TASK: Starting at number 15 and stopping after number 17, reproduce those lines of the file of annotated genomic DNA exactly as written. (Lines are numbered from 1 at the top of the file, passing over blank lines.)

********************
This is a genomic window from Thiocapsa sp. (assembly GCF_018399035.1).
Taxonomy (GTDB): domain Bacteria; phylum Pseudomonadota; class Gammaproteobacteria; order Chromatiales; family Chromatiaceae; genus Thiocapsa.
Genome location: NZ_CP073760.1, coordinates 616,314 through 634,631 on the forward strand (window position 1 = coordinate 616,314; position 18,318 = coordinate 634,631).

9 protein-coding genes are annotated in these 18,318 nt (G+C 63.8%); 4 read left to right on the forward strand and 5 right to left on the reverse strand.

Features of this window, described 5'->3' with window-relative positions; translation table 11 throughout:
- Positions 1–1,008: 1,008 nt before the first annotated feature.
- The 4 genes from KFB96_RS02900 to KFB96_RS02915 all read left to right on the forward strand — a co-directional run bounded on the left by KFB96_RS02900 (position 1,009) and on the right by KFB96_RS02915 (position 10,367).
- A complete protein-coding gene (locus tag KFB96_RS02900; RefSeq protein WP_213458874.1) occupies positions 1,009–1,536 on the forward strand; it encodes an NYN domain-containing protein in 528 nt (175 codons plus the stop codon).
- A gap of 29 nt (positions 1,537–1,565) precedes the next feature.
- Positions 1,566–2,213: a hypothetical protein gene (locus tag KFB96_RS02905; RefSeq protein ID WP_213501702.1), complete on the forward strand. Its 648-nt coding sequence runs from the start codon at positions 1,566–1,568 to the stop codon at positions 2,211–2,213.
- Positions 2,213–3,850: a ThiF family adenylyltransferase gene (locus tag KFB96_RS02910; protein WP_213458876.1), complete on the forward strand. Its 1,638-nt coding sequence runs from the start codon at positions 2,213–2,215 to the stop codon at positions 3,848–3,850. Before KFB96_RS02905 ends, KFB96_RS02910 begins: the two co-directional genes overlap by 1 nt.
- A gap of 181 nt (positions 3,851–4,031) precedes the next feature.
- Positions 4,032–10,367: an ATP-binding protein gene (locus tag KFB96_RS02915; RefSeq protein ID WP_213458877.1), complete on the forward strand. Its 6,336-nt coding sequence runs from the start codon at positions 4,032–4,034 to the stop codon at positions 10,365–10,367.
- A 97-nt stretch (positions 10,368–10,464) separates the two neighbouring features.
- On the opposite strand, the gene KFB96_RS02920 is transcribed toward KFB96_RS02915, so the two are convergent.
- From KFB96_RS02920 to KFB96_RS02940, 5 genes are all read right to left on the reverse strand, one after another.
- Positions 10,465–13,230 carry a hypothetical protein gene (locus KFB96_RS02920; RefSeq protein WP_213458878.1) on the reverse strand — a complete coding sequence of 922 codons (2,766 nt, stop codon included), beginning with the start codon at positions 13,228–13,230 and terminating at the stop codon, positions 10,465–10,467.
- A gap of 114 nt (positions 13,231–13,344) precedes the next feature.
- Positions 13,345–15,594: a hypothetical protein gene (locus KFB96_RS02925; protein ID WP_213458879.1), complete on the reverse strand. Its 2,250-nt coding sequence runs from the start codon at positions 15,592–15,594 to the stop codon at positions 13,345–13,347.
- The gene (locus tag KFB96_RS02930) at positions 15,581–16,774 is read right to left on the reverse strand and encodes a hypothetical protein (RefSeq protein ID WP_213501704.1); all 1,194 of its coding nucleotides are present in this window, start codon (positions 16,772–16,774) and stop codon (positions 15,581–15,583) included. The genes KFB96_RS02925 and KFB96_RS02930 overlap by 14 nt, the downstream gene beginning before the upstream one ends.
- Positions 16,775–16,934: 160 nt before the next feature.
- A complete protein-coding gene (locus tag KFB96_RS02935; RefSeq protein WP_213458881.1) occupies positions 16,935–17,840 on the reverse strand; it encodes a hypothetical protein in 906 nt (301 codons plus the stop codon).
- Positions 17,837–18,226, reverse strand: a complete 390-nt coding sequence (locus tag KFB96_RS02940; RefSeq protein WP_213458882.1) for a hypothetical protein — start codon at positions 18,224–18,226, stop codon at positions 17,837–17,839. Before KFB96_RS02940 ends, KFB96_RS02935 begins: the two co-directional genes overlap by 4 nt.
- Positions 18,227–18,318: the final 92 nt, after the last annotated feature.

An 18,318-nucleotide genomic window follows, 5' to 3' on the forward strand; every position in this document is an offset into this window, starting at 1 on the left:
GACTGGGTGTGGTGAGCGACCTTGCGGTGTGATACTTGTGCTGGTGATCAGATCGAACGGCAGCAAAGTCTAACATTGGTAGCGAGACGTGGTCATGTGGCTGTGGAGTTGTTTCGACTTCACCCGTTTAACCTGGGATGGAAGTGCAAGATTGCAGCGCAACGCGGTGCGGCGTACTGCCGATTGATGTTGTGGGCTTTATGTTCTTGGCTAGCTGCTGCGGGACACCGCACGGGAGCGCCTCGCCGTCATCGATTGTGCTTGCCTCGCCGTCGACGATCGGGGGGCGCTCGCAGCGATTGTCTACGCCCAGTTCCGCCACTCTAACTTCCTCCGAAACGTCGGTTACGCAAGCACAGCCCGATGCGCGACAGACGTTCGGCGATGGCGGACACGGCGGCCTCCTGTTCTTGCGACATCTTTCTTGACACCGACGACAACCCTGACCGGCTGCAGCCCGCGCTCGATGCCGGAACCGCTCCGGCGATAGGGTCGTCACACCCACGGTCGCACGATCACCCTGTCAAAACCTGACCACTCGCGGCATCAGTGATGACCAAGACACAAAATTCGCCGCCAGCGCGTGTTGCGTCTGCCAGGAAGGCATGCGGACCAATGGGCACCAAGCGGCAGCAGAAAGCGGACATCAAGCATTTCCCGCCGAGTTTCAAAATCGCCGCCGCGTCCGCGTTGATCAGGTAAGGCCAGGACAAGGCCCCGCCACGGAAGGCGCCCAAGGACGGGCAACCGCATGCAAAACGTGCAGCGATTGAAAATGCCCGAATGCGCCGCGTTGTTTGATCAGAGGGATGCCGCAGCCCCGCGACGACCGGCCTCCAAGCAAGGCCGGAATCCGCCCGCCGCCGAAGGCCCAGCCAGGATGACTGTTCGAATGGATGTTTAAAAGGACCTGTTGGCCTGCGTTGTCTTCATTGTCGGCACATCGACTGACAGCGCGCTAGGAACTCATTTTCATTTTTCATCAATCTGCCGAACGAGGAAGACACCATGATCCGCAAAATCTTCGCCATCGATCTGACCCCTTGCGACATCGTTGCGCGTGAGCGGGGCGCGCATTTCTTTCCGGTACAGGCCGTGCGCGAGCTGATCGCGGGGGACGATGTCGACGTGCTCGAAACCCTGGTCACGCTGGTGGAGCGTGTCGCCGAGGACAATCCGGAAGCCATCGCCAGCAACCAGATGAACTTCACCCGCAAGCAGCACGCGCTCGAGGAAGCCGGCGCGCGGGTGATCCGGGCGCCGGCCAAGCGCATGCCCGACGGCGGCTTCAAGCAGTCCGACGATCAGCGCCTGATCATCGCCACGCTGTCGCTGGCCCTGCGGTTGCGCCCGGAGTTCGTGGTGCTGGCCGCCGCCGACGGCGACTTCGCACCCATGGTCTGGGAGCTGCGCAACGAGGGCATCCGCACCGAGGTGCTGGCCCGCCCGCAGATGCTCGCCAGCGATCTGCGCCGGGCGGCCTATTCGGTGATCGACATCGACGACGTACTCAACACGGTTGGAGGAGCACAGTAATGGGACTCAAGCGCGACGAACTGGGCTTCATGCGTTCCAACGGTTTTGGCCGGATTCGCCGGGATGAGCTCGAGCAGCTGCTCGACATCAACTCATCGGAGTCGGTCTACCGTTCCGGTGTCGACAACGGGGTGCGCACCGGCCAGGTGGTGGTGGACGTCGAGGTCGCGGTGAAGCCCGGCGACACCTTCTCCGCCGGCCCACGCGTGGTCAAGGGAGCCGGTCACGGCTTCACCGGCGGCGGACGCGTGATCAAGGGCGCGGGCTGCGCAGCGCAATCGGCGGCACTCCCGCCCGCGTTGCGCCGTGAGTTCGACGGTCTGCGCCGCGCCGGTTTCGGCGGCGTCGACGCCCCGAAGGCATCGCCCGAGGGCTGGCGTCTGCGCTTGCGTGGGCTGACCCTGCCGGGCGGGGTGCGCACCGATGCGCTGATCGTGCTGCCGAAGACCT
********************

- On the opposite strand, the gene KFB96_RS02920 is transcribed toward KFB96_RS02915, so the two are convergent.
- From KFB96_RS02920 to KFB96_RS02940, 5 genes are all read right to left on the reverse strand, one after another.
- Positions 10,465–13,230 carry a hypothetical protein gene (locus KFB96_RS02920; RefSeq protein WP_213458878.1) on the reverse strand — a complete coding sequence of 922 codons (2,766 nt, stop codon included), beginning with the start codon at positions 13,228–13,230 and terminating at the stop codon, positions 10,465–10,467.